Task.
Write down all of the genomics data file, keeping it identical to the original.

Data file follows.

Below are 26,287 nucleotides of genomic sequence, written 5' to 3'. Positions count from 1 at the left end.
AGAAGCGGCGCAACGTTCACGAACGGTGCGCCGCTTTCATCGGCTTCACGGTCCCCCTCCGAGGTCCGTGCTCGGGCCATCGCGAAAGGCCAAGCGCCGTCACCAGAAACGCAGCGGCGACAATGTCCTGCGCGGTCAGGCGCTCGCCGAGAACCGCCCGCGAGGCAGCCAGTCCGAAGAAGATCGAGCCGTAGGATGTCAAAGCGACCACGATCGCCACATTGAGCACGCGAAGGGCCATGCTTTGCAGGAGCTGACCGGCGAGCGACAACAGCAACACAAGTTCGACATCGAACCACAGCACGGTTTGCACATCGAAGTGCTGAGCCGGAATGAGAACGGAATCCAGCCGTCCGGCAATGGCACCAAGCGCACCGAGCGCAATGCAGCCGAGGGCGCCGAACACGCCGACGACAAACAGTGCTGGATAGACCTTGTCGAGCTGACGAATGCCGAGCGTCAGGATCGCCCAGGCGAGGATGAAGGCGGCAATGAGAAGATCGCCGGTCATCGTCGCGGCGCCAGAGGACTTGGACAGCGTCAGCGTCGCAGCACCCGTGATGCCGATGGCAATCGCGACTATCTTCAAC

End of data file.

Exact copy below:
Below are 26,287 nucleotides of genomic sequence, written 5' to 3'. Positions count from 1 at the left end.
AGAAGCGGCGCAACGTTCACGAACGGTGCGCCGCTTTCATCGGCTTCACGGTCCCCCTCCGAGGTCCGTGCTCGGGCCATCGCGAAAGGCCAAGCGCCGTCACCAGAAACGCAGCGGCGACAATGTCCTGCGCGGTCAGGCGCTCGCCGAGAACCGCCCGCGAGGCAGCCAGTCCGAAGAAGATCGAGCCGTAGGATGTCAAAGCGACCACGATCGCCACATTGAGCACGCGAAGGGCCATGCTTTGCAGGAGCTGACCGGCGAGCGACAACAGCAACACAAGTTCGACATCGAACCACAGCACGGTTTGCACATCGAAGTGCTGAGCCGGAATGAGAACGGAATCCAGCCGTCCGGCAATGGCACCAAGCGCACCGAGCGCAATGCAGCCGAGGGCGCCGAACACGCCGACGACAAACAGTGCTGGATAGACCTTGTCGAGCTGACGAATGCCGAGCGTCAGGATCGCCCAGGCGAGGATGAAGGCGGCAATGAGAAGATCGCCGGTCATCGTCGCGGCGCCAGAGGACTTGGACAGCGTCAGCGTCGCAGCACCCGTGATGCCGATGGCAATCGCGACTATCTTCAAC